Susan Anders | Loop de Loop

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United States - Tennessee

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Folk: Folk Pop Folk: Folk-Jazz Moods: Type: Vocal
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Loop de Loop

by Susan Anders

Check out this award-winning songwriter known for her smart lyrics and great melodies: acoustic jazzy folk-pop with lots of harmony vocals and cool percussion.
Genre: Folk: Folk Pop
Release Date: 

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  Song Share Time Download
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1. Dark Rich Soil
3:10 $0.99
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2. My Parachute
3:12 $0.99
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3. I Keep Forgetting You
3:32 $0.99
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4. Aimless
3:07 $0.99
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5. A Better Me
3:45 $0.99
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6. No Mother's Daughter
3:20 $0.99
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7. Day at the Beach
3:47 $0.99
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8. How Far We Get
2:41 $0.99
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9. City City
3:31 $0.99
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10. More Trouble, More Love
2:57 $0.99
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11. Hope Is a Beatnik
3:14 $0.99
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12. Up and Over
3:17 $0.99
Downloads are available as MP3-320 files.

ABOUT THIS ALBUM


Album Notes
 "I suppose it''s just life, dropping low, swooping high, in a wild loop de loop" (My Parachute). On Loop de Loop Susan Anders writes about the highs and lows of the big three Ls: life, love, and loss.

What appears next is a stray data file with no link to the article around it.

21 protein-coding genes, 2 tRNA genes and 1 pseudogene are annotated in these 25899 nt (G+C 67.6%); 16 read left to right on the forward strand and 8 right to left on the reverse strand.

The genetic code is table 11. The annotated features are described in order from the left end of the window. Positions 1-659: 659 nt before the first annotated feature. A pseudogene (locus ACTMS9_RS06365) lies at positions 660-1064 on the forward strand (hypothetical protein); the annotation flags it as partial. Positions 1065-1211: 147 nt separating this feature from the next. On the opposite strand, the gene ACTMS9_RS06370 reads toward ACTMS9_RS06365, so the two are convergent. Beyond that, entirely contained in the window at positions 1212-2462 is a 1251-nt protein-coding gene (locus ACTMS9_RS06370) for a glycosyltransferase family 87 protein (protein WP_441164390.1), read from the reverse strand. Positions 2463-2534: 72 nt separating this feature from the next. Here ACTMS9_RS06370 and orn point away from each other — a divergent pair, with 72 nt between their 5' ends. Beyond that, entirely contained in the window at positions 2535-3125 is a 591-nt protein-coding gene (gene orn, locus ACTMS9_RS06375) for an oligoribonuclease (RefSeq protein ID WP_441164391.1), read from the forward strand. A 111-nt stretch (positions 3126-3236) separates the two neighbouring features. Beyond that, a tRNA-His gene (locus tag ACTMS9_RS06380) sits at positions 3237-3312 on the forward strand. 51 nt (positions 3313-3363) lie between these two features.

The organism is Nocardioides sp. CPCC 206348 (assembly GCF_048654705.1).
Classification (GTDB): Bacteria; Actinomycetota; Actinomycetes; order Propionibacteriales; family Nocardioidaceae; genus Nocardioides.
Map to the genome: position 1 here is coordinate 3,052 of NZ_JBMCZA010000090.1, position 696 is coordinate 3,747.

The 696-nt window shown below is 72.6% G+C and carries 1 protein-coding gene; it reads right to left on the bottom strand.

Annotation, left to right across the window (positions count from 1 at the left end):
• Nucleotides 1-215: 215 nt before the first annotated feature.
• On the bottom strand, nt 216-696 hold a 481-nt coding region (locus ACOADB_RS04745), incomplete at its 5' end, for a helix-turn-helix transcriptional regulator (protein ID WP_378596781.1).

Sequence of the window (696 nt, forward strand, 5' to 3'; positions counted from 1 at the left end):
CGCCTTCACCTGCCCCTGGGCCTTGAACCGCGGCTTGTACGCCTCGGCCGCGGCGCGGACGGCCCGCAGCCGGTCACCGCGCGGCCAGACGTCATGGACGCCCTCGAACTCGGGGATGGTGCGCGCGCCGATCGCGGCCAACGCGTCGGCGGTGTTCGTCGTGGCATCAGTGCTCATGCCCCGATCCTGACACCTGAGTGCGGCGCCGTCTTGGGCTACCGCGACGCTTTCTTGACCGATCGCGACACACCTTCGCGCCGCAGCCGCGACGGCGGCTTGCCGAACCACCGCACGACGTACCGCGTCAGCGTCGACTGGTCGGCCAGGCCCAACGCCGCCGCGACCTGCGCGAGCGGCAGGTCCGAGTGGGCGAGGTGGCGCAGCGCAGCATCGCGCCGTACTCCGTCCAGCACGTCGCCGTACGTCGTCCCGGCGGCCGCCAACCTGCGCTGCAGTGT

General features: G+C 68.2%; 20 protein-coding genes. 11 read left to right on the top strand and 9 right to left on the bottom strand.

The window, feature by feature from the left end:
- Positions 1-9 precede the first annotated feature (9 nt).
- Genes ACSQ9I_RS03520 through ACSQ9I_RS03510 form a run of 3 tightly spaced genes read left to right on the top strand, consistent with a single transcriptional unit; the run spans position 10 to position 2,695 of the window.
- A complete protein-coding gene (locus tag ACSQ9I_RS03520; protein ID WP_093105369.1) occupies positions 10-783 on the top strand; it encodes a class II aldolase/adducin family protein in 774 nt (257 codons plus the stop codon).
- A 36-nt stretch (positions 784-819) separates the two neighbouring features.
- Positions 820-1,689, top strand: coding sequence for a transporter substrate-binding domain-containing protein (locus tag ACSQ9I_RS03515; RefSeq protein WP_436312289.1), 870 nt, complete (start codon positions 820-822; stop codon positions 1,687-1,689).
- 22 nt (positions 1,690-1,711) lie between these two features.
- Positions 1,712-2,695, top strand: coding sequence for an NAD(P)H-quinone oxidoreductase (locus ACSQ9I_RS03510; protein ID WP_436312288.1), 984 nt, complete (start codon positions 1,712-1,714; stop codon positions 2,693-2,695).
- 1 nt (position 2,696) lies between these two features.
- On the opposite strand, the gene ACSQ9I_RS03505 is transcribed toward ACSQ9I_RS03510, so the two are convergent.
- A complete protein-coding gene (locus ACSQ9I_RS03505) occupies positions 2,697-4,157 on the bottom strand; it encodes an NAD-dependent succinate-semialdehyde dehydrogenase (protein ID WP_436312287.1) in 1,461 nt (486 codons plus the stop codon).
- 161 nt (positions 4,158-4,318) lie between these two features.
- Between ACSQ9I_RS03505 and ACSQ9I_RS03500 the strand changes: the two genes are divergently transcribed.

Singer-songwriter Susan Anders may be best known as a harmony vocal guru: thousands of singers have studied with her or used her method Harmony Singing by Ear and her iPhone app Sing Harmonies. So when she began arranging the songs that became Loop de Loop she indulged her love of layered vocals. The results range from the simple gospel harmonies on "A Better Me" to the tapestry of overlapping vocals in the coda of "I Keep Forgetting You"; from the jazz harmonies of “Aimless” to the tribal repetition of “No Mother’s Daughter”. Anders brought in several noted Nashville singer-songwriters to sing her arrangements, among them Phoebe Elliot, Kyshona Armstrong, Mary Bragg, Sarah Aili, and Barbara Santoro. The production is subtle but textured, highlighting the singers: Anders and her husband, producer/guitarist Tom Manche, mostly play acoustic guitars, with Dave Francis on bass, Al Hill on keyboards, and Jim Hoke on clarinet. Left-of-center percussion throughout the CD comes from Manche and noted East Nashville drummer Bryan Owings: Manche slaps his thighs on "I Keep Forgetting You", while Owings shakes some chains on “No Mother’s Daughter”. The result is part Americana, part soul, part eclectic folk-pop, always compelling.

        Anders’ previous album Swimmer was completed as the flood waters were rising in Nashville: Loop de Loop finds Anders five years later living in East Nashville with Manche, after her mold allergies forced them to move from the damp woods of West Nashville (“City City”). During the years since Swimmer’s release Anders watched the people of Nashville recover from the flood (“More Trouble, More Love”), lost some friends (“Up and Over”), watched another friend find love in middle age (“How Far We Get”), and witnessed the bi-polar nature of life as only the daughter of a bi-polar mother can (“My Parachute” and “No Mother’s Daughter”).

        Anders has always been drawn to vocal harmonies. One of her first memories growing up in Berkeley, California was hearing Ray Charles and the Raelettes singing “Hit the Road, Jack”. She soaked up Beatles, Motown, and Simon & Garfunkel harmonies as a child, and then studied music at U.C. Santa Cruz and S.F. State. She formed her a cappella quintet The Distractions while at UCSC, then spent the 1980s fronting her rock band Slantstep in the Bay Area. Side gigs included singing in a cappella and Motown cover bands, teaching doo-wop to Buddhist monks, and delivering singing telegrams dressed as a fully set table. After moving to Los Angeles in 1990 and meeting Manche, she toured and recorded with Susan’s Room for the rest of the decade.

        After moving with Manche to Nashville, Tennessee in 2002, Anders recorded two solo albums, Release (2005), and Swimmer (2010). Her songs have been recorded by numerous independent country, soul, and Americana artists like the Four Bitchin' Babes, The Irrationals, Renee Hayes, and The Viper Creek Band. Anders also released her instructional methods Harmony Singing by Ear, More Harmony Singing by Ear, and the Sing Harmonies iPhone App, among others.

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